SUN 11/6

Plead a Case of Noilly Prat

When mojitos ruled the earth, Berkeley's César had the best in the East Bay. César's martinis are no slouch, either. The Berkeley Gourmet Ghetto cafe's managing partner, Olivier Said, certainly knows his pastis from his Lillet. He and veteran Berkeley foodie James Mellgren, who together penned the book César: Recipes from a Tapas Bar, have just about got this cocktails-nibbles-wine thing down, as evidenced by The Bar: A Spirited Guide to Cocktail Alchemy (Ten Speed, $17). Their latest, they beg to clarify, is more than a mere drink recipe book -- it's a gazetteer of civilized sipping from the bartender's point of view, with the emphasis on "classic." Just reading the index, your liver will begin to palpitate. Tame that vital organ and wander over to Diesel: A Bookstore this Sunday afternoon (4 p.m.) to hear Said and Mellgren divulge their trade secrets and talk about life behind The Bar. 5422 College Ave., Oakland, 510-653-9965. For more info, visit DieselBookstore.com -- Kelly Vance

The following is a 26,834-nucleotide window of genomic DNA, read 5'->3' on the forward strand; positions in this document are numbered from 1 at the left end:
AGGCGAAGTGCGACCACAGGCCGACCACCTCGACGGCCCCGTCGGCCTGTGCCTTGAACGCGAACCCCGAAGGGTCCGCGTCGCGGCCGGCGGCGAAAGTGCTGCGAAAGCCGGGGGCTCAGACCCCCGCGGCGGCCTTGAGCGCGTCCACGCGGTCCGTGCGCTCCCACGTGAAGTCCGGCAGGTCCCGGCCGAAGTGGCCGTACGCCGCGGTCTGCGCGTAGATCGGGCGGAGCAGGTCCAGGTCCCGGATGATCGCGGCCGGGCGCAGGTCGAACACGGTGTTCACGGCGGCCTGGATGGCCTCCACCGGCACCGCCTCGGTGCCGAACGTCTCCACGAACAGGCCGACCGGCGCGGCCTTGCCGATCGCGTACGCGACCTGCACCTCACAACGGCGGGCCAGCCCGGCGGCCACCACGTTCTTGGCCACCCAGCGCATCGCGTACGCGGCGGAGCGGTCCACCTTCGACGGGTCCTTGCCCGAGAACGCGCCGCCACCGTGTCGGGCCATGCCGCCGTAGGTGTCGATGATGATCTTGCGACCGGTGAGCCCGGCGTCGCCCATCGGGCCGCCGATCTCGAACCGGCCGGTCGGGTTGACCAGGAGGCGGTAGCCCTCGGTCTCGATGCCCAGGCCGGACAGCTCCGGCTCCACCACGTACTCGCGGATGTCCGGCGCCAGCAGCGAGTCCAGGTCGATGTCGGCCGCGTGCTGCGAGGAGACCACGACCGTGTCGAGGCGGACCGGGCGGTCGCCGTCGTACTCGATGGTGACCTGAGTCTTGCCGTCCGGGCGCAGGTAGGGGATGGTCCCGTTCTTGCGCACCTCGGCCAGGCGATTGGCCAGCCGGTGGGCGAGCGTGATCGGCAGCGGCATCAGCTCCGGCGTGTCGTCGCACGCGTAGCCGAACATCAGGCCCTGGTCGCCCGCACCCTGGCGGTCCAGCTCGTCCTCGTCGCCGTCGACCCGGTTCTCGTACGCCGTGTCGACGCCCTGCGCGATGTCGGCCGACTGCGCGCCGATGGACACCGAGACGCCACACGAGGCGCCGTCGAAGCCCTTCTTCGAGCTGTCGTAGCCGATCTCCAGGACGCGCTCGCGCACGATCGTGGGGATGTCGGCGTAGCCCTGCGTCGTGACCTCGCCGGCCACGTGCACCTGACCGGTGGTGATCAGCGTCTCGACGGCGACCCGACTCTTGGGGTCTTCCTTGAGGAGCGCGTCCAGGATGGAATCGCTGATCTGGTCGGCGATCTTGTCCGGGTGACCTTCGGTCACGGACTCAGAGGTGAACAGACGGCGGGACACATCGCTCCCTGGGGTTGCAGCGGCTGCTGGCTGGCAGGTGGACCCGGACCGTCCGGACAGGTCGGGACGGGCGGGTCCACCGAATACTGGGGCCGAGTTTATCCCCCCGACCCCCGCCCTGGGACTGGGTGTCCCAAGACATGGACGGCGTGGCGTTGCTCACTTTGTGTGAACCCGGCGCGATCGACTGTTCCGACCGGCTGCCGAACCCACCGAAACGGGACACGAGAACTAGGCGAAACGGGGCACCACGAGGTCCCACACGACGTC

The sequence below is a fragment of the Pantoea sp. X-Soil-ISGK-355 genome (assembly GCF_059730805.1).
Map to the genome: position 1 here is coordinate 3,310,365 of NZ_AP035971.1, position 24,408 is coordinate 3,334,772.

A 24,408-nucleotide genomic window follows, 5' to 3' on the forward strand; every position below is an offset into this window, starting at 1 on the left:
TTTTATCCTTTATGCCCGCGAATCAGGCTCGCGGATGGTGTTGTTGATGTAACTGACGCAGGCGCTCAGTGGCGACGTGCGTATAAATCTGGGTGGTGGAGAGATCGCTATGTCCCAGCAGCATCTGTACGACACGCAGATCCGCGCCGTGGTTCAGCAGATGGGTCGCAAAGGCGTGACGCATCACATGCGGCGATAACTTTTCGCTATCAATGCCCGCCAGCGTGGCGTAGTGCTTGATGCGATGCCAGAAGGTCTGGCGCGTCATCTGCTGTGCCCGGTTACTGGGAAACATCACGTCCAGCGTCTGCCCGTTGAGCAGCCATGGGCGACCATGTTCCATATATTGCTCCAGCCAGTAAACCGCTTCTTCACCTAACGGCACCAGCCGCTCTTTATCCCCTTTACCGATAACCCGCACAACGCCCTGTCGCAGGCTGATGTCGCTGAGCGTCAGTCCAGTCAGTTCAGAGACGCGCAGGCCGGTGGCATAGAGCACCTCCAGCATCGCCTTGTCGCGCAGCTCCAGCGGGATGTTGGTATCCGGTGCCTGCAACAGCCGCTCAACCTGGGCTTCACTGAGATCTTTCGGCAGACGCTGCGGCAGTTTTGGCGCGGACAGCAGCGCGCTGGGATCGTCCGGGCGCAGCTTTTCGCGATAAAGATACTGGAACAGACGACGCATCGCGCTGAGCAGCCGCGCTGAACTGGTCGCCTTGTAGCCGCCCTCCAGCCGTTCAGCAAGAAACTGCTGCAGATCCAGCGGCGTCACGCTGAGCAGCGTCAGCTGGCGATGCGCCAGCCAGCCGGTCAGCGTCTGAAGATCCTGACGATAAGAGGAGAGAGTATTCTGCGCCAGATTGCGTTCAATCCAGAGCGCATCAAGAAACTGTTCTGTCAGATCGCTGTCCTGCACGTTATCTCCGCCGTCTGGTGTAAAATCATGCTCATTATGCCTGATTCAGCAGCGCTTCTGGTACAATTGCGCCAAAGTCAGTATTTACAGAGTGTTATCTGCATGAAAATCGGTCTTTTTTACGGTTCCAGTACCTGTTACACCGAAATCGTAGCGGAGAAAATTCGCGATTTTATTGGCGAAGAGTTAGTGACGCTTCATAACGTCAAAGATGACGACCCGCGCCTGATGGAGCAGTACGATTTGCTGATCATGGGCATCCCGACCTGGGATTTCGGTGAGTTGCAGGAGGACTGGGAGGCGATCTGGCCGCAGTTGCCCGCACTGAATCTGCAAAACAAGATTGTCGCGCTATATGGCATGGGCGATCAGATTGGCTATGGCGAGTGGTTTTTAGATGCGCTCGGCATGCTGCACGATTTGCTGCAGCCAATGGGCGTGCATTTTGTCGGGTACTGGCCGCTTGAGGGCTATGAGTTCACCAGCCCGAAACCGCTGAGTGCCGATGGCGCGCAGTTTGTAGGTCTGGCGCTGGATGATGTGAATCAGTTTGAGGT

SAT 11/5

First Things First

All's well on Black Wall Street

Its name may suggest otherwise, but Black Wall Street is about more than strictly business. The East Oakland-based not-for-profit organization's main focus is community development, and though its lofty goals include creating a thousand new jobs by 2007, two hundred new black businesses by 2008, and the establishment of a $12 billion black business district on International Boulevard between 45th Avenue and the city limit by 2010 -- including a bank, event center, hospital, science research facility, sports arena, and a university -- it is aware that wealth without health isn't worth a plugged nickel. To that end, this Saturday, the org holds a free Health Fair at the East Oakland Deliverance Center, 7425 International Blvd featuring live music, free food, health screenings, chair massages, Medicare workshops for seniors, games and activities for children, social service organization and vendor booths, and, as you might imagine, plenty of community networking opportunities with African-American entrepreneurs, businesses, and organizations. 11 a.m.-4 p.m. -- Eric K. Arnold